I'm Sick of Power Tier Class Discussions. Here's Why.


Pathfinder First Edition General Discussion


Something I've more or less stayed out of when it comes to Pathfinder (and most RPGs) is the discussion of the power tier; which classes are inherently more powerful than others. Mostly it's because I feel there is no right answer. However, I felt compelled to put my thoughts on the subject down, and you can find them this week at Crit Confirm.

Power Tier Arguments in Pathfinder


As the ultimate uber-tier creature of all time, I C H O M P ! ! ! on your weak-willed, soft-skinned, anti-tier sentiment!


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I recommend you actually read the tier list. Your arguments don't even come close to addressing it at all.


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Your argument against tiers would be more compelling if there were any indication you actually understood what tiers mean.


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You have entirely missed the point of the tier system. Like utterly and totally.

People who use the tier system use it as a tool to determine the relative narrative power of a class. It just so happens that prepared-full casters come out on top. Most folks who advocate for the use of the teir system WANT to see class power moved toward tier 3.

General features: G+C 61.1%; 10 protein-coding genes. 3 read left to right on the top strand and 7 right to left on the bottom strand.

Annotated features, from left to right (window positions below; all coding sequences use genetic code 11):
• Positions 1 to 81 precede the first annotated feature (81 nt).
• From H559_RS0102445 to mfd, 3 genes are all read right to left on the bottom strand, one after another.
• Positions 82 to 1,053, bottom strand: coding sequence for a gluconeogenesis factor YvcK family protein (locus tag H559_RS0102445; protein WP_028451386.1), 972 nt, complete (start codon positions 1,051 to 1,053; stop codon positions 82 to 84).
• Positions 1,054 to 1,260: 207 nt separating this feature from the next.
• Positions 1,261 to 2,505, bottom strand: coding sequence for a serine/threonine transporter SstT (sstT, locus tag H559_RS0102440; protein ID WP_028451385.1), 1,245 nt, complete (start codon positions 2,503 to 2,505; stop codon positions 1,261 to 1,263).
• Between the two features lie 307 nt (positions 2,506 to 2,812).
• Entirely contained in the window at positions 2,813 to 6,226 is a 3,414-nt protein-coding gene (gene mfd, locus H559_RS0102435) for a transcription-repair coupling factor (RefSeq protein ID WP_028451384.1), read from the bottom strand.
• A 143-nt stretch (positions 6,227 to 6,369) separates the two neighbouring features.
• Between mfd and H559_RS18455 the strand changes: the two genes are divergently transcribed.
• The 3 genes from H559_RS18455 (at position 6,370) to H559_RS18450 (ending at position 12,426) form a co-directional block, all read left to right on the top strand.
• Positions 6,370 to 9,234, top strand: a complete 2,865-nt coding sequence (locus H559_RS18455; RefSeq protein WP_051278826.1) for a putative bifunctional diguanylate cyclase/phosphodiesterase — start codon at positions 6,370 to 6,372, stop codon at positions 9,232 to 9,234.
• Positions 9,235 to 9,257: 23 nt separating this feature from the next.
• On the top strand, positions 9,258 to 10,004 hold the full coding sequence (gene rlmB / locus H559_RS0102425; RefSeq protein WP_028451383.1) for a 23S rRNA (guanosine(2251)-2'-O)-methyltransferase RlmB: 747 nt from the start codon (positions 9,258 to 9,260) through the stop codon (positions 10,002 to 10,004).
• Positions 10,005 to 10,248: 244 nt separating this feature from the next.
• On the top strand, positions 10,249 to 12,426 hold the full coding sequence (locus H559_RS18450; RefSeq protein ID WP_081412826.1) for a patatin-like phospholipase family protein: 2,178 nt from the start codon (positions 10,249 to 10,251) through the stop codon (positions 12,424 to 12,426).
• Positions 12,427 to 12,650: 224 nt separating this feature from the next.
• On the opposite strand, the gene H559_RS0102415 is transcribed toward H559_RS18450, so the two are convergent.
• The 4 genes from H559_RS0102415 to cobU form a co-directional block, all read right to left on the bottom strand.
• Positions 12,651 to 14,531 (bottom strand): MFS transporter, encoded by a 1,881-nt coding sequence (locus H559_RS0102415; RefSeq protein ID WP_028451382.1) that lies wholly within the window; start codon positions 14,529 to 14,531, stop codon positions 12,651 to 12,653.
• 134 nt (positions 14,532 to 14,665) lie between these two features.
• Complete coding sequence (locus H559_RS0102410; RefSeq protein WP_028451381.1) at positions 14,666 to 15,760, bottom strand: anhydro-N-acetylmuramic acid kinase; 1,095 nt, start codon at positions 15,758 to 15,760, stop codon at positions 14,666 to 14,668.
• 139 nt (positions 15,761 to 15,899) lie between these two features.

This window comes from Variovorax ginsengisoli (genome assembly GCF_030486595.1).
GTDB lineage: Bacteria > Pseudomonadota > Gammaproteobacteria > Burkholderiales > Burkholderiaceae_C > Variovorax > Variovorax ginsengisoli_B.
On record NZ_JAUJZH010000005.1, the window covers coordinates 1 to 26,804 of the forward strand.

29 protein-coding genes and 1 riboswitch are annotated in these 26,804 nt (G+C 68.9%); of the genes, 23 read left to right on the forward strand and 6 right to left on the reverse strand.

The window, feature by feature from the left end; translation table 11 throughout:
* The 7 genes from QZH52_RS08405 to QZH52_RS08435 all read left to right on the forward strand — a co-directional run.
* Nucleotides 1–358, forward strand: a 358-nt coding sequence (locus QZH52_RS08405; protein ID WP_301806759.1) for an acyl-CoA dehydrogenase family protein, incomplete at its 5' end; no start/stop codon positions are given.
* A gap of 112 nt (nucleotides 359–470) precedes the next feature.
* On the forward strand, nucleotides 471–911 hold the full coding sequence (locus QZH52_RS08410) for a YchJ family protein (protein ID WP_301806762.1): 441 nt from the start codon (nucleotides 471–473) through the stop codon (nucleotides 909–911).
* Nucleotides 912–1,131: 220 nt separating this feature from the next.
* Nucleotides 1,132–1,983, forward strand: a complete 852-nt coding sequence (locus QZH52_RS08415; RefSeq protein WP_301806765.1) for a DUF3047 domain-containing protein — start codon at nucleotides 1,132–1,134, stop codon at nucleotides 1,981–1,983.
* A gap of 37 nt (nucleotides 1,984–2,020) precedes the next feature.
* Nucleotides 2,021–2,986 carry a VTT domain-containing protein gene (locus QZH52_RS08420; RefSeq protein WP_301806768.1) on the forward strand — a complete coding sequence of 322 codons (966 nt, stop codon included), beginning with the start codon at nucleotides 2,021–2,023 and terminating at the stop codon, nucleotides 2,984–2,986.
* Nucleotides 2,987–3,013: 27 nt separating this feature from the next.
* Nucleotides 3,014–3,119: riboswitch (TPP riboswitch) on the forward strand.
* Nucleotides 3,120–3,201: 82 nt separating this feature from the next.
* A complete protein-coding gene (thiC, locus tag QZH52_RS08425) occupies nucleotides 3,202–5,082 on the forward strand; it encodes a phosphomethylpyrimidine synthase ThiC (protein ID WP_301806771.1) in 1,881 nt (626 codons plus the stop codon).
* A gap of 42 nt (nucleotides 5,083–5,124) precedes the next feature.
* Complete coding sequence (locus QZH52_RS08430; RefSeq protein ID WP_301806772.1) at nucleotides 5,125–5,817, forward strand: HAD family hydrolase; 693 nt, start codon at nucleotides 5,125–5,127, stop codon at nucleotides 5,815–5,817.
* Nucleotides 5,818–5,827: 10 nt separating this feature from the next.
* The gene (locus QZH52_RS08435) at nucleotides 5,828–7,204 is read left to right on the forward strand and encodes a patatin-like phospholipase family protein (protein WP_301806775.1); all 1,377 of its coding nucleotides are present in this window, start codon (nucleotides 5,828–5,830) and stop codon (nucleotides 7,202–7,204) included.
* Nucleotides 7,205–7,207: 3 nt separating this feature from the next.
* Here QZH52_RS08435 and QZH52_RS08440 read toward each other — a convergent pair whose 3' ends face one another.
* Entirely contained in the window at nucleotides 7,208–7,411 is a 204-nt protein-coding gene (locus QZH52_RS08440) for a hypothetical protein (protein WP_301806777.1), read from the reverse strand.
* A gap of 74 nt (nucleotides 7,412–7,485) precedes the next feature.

It is merely an assessment tool, not an optimizers tool.

You have fallen into the standard fallacy of this discussion that so many others have before you. You confuse game analysis with player optimization. The fact that you introduce the article here by saying, "I don't read these arguments so I in no way have a nuanced view of the topic I'm about to spout off about," didn't help either.

Edit: Ninjas.

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Yup, from the first paragraph it seems you think RPG game tiers are like fighting game tiers.

I'm getting a sense of deja vu here.

Sovereign Court

Pathfinder Adventure Path, Card Game, Starfinder Adventure Path Subscriber

This link explains the tiers better than the one you linked.

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Here's another that's more general and not strictly tied to RPGs.


I completely agree with you

I can't stand playing casters because i always am worried about running out of resources where as a fighter i can stand there and hack all day as long as i have HP


I see we have another person complaining about tiers who does not understand them. Go do some more research and rewrite that article. <--not being mean, just not worthy my time to explain again when these complaints come up.

Paizo Employee Organized Play Developer